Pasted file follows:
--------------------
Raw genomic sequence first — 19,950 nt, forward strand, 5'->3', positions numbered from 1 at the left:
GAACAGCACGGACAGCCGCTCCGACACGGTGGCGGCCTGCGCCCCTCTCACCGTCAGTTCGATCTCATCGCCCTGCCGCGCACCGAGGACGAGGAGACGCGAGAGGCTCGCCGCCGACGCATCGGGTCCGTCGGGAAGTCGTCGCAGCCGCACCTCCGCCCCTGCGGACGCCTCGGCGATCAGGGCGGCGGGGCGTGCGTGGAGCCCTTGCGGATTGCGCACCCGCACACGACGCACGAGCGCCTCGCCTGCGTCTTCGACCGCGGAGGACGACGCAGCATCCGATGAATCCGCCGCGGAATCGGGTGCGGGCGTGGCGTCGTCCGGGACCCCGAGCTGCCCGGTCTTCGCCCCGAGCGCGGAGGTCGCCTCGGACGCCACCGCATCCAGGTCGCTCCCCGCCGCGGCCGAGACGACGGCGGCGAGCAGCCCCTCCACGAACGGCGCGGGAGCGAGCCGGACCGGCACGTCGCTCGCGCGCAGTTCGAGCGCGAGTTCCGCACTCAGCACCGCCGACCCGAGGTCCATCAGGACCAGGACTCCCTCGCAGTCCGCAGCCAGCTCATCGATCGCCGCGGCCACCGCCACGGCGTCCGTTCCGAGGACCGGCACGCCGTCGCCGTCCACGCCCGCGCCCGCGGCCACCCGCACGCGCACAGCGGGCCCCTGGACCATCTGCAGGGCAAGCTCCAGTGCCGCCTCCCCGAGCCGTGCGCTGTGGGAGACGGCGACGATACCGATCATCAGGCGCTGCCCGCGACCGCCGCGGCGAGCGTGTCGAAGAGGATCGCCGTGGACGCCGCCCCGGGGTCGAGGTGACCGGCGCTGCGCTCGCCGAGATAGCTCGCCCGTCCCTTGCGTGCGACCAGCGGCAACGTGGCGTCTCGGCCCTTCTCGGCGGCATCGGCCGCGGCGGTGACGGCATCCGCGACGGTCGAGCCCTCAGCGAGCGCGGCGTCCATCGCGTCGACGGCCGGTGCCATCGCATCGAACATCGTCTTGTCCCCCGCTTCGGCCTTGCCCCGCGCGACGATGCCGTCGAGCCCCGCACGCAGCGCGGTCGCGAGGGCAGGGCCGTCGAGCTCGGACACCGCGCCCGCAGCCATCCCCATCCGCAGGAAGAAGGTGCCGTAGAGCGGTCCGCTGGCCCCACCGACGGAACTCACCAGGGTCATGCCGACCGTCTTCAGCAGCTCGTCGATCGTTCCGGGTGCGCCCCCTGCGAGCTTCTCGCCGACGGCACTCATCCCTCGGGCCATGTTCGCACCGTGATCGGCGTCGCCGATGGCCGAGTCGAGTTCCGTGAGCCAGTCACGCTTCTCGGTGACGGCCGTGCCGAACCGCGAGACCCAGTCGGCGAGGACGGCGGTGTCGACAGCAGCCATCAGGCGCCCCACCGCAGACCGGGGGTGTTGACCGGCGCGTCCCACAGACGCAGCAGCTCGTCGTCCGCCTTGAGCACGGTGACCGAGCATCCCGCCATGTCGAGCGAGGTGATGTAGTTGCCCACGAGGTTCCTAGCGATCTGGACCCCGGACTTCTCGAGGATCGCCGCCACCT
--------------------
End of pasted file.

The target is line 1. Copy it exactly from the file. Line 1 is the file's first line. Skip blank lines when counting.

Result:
Raw genomic sequence first — 19,950 nt, forward strand, 5'->3', positions numbered from 1 at the left: